In this work, a spinning disk reactor (SDR) was used at different operating conditions by varying the disk velocity, the number and position of the reactants injectors, and the reactant flow rates to study the reaction outcome of copper nanoparticles production in terms of size and purity, and to check if this equipment is capable to reach the requirement targets of the industry. Indeed, the advantages of the SDR are low investment and operations costs compared to other technologies, continuous and high production capacities, and the ease of use of the equipment [8]. Beforehand, the technology was employed for the production of many other materials, such as titania, hydroxyapatite, zero valent iron, and bi-metal nanoparticles [9,10,11].

2. Materials and Methods

2.1. Materials

To produce the copper nanoparticles, aqueous solution of copper sulfate pentahydrate CuSO4·5H2O (Sinopharm Chemical Reagent Co., Ltd., Shanghai, China) was mixed separately with L-ascorbic acid (C6H8O6< Sinopharm Chemical Reagent Co., Ltd., Shanghai, China) and sodium borohydride (NaBH4-Reagent Plus 99%, Sigma-Aldrich, St. Louis, MO, USA), both reducing reagents and capping agent.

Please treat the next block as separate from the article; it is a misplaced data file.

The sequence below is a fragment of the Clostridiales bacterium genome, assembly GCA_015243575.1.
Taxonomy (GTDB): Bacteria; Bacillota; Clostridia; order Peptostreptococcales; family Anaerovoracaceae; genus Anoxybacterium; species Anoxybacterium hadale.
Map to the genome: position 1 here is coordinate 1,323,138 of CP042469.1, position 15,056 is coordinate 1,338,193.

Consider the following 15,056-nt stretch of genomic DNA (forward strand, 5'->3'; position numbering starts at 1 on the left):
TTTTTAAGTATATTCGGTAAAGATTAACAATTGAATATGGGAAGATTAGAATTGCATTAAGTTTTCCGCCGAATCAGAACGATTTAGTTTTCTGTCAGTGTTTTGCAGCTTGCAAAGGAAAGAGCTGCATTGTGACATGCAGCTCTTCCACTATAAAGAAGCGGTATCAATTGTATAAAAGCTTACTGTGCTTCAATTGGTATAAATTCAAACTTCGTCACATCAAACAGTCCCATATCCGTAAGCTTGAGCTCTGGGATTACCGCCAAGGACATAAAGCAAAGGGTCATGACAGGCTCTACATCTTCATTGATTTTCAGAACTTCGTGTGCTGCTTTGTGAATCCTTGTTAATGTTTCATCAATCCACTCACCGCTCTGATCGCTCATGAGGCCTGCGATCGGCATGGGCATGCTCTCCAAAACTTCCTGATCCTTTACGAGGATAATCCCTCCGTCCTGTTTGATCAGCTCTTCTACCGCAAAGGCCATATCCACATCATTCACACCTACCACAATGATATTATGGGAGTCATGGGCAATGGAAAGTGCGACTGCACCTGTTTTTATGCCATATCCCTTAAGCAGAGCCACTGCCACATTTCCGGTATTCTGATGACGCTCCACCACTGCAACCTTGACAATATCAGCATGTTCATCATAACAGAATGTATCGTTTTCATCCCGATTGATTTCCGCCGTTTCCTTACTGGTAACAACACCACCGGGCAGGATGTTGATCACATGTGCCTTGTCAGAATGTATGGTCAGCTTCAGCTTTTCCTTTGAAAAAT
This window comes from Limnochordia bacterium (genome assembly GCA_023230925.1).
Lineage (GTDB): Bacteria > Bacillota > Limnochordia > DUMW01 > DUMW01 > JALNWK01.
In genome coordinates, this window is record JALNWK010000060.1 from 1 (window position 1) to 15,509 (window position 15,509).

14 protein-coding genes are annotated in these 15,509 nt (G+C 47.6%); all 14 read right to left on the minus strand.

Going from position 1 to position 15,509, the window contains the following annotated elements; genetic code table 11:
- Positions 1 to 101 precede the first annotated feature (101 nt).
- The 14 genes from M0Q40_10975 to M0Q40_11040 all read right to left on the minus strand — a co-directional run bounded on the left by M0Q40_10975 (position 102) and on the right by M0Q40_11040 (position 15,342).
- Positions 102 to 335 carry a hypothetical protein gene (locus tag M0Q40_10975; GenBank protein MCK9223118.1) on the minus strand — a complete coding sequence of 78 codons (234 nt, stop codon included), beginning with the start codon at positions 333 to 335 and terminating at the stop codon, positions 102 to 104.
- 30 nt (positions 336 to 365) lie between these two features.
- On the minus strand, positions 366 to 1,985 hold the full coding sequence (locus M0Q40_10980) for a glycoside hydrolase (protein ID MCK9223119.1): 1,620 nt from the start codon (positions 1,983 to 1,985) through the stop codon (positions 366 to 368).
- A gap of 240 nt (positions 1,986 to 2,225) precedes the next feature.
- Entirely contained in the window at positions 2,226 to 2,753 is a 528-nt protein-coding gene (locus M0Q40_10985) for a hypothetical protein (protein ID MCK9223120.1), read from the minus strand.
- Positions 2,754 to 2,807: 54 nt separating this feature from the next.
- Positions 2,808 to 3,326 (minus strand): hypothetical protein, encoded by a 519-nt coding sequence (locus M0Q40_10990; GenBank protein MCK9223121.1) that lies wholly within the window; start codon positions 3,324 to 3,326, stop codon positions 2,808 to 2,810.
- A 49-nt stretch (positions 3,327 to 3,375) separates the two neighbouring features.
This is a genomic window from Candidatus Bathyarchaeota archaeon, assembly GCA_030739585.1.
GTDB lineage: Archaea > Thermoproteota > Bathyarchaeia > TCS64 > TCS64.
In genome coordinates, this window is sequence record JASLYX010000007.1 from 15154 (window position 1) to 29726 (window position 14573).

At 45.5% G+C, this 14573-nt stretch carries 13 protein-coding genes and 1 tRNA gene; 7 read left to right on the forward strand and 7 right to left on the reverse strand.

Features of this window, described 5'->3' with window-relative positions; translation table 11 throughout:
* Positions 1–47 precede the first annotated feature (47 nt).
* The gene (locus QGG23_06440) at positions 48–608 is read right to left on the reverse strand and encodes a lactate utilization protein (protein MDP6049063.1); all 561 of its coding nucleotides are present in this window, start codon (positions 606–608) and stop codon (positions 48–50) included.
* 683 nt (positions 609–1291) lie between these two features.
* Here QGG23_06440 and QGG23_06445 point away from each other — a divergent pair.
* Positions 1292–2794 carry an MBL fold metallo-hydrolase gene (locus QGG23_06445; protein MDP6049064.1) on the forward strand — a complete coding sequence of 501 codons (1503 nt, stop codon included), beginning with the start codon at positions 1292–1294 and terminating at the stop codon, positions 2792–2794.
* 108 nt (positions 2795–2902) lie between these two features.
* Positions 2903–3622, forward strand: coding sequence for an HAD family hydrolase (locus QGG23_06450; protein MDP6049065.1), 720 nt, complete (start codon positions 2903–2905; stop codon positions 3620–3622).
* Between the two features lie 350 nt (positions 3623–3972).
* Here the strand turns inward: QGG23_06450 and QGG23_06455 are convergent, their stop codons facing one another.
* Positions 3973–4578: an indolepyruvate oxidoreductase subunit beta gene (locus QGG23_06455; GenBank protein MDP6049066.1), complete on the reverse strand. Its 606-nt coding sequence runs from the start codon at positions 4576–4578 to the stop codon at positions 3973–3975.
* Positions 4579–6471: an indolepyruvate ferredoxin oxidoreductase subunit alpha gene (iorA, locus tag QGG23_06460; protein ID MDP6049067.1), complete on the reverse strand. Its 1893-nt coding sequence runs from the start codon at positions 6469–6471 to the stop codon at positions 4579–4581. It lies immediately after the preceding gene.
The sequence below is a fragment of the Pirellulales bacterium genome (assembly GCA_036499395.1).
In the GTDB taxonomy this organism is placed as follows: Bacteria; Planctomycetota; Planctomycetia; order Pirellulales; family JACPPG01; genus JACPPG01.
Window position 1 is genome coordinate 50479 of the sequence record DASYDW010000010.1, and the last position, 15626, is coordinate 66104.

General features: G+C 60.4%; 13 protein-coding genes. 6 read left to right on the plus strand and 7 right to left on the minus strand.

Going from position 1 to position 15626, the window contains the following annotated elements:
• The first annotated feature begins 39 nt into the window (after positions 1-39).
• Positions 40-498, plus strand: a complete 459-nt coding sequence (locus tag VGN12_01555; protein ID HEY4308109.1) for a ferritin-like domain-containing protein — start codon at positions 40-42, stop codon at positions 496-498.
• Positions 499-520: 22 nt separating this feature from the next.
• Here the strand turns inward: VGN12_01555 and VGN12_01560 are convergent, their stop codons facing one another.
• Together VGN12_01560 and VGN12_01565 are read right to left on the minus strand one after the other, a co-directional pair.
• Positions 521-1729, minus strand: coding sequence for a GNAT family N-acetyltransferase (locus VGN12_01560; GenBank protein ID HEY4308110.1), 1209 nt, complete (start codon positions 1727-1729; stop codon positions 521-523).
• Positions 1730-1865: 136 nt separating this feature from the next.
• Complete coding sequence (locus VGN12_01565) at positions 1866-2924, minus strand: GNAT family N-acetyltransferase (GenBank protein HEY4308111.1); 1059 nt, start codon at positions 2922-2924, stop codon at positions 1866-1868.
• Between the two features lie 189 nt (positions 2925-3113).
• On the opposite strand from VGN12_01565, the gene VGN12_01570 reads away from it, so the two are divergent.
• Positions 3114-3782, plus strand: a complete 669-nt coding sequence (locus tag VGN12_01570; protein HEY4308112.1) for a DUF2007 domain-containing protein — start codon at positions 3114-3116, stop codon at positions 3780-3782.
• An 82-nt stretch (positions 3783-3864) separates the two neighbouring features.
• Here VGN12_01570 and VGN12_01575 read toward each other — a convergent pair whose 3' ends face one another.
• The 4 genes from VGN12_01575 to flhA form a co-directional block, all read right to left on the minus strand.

2.2. Synthesis of Copper Nanoparticles

CuSO4·5H2O aqueous solution was prepared by dissolving CuSO4·5H2O (10 mmol) in 50 mL deionized water in a stirred flask heated up to 80 °C. The resulting solution was then mixed to a stochiometric concentrated aqueous solution of L-ascorbic acid. In case of the stirred tank reactor, the first reagent was poured into a 200 mL Becher glass, whereas the second reagent was added drop-wise providing mixing by a magnetic propeller. In case of the SDR, the two solutions were injected simultaneously. In both cases, the reaction outcome is observed as a dark solution. The resulting dispersion was centrifuged at 8000 rpm for 15 min. The supernatant was placed under ambient conditions for two months. The same procedure was adopted when sodium borohydride was used.

2.3. Characterization